COP17 in Durban - A foregone conclusion?

Well, this sure feels familiar.


Last year about this time, as I prepared to travel to Cancun, Mexico with a group of students and faculty for the UN Framework Convention on Climate Change negotiations, the outlook was grim. Following the 2009 failure of the 'Hopenhagen' conference to deliver on any of its much-hyped expectations, Cancun was lamented as Dead On Arrival. Friends and colleagues familiar with the UNFCCC process cautioned me not to get my hopes up, that the Cancun conference was going to be a complete bust. Nothing would get done, they all said.


So as I got my travel documents in order and prepared for the conference, I was also mentally preparing myself for the inevitable disappointment that Cancun promised to be. And sure enough, as the two-week-long conference dragged on, word on the street seemed to confirm the world's expectations. The stream of rumors and murmurs coming out of the negotiating rooms seemed--to me, at least--to vindicate all those naysayers.


The pessimism was infectious, I must confess. It seemed to make perfect sense that this whole UNFCCC process--to which I was a complete newcomer--was bound to fail. A group of bureaucrats and policy wonks coming together to a resort town to hash out a solution to one of the greatest challenges the international community has ever faced? Yeah, right.


At sunset on the final day of the conference, I posted, along with my colleague Emily Kirkland, a somewhat premature obituary for the COP16. Our snarky zinger was the closing sentence, "It would appear this process has a habit of leaving things unfinished."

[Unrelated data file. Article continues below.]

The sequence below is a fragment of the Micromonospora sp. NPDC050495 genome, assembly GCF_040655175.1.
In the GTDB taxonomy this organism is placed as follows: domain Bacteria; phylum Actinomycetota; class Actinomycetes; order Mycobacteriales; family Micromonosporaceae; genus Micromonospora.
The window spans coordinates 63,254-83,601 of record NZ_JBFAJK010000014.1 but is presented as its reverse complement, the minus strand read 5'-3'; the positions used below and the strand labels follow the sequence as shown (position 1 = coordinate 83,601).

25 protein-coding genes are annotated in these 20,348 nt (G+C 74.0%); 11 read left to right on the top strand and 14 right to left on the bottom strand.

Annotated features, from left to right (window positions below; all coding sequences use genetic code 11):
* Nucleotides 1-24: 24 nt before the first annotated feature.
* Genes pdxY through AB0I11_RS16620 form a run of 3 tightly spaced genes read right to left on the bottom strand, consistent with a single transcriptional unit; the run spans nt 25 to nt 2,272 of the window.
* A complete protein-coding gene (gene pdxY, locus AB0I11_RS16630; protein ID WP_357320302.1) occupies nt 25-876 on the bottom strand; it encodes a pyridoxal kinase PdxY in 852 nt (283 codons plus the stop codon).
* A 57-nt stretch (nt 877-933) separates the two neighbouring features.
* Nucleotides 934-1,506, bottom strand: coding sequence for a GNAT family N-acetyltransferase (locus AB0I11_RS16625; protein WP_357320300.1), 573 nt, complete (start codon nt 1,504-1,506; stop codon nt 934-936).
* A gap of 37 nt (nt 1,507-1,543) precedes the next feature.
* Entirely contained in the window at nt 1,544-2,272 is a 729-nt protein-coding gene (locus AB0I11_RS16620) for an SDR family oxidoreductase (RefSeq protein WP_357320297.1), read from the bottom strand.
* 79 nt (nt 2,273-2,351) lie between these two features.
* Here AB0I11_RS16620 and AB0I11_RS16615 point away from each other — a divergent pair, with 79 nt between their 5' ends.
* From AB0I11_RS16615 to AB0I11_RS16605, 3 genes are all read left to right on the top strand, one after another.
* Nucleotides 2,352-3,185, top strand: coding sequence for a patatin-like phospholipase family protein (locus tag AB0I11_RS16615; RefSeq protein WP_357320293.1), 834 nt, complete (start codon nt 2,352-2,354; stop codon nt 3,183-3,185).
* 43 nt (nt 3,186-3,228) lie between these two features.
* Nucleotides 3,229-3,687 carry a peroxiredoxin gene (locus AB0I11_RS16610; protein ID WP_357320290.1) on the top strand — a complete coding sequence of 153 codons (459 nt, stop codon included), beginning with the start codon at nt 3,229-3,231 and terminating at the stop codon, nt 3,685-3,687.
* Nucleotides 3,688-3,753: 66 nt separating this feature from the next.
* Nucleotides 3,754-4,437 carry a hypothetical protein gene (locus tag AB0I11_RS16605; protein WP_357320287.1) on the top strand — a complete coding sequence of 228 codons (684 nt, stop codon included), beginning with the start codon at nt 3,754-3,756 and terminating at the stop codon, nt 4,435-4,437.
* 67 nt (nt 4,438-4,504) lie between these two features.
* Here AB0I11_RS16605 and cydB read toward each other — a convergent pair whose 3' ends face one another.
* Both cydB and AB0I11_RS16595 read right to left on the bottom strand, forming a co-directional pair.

What happened next surprised most people--one after another, the countries in attendance expressed their support for the "Cancun Agreements" and praised host country Mexico for cultivating an atmosphere of transparency and pragmatism. Despite everything we had been led to believe up to that point, Cancun was something of a success.


The caveat, however, was that a lot of the most important decisions would need a great deal more tinkering down the road to COP17 in Durban.


Well, now the run-up to Durban has begun, as the happily-ticking clock on the Conference website makes clear, and I feel like I've been transported back in time to 2010. This time, the future of the Kyoto Protocol is on the line (it has to be pushed into a second commitment period or will expire at the end of next year), and all I hear is talk about is how unlikely everyone is to agree to its continuation. The Green Climate Fund, one of the great victories of the Cancun Agreements, seems similarly stalled.


Still, though, based on last year's experience, I can't help but be guardedly optimistic that something might come out of all this.


What, I imagine, has it been like for those who've attended the roller coaster of these UNFCCC meetings for the last 17 years??


With Durban beginning tomorrow, I hope the Climate and Development Lab's blogs here at Global Conversation and at InterCambioClimatico will give a flavor of how all this goes down. We aim to give a blow-by-blow accounting of the process, and will surely be letting our pessimism and/or optimism shine through.


With so much at stake, it would be disingenuous not to show a little emotion, right?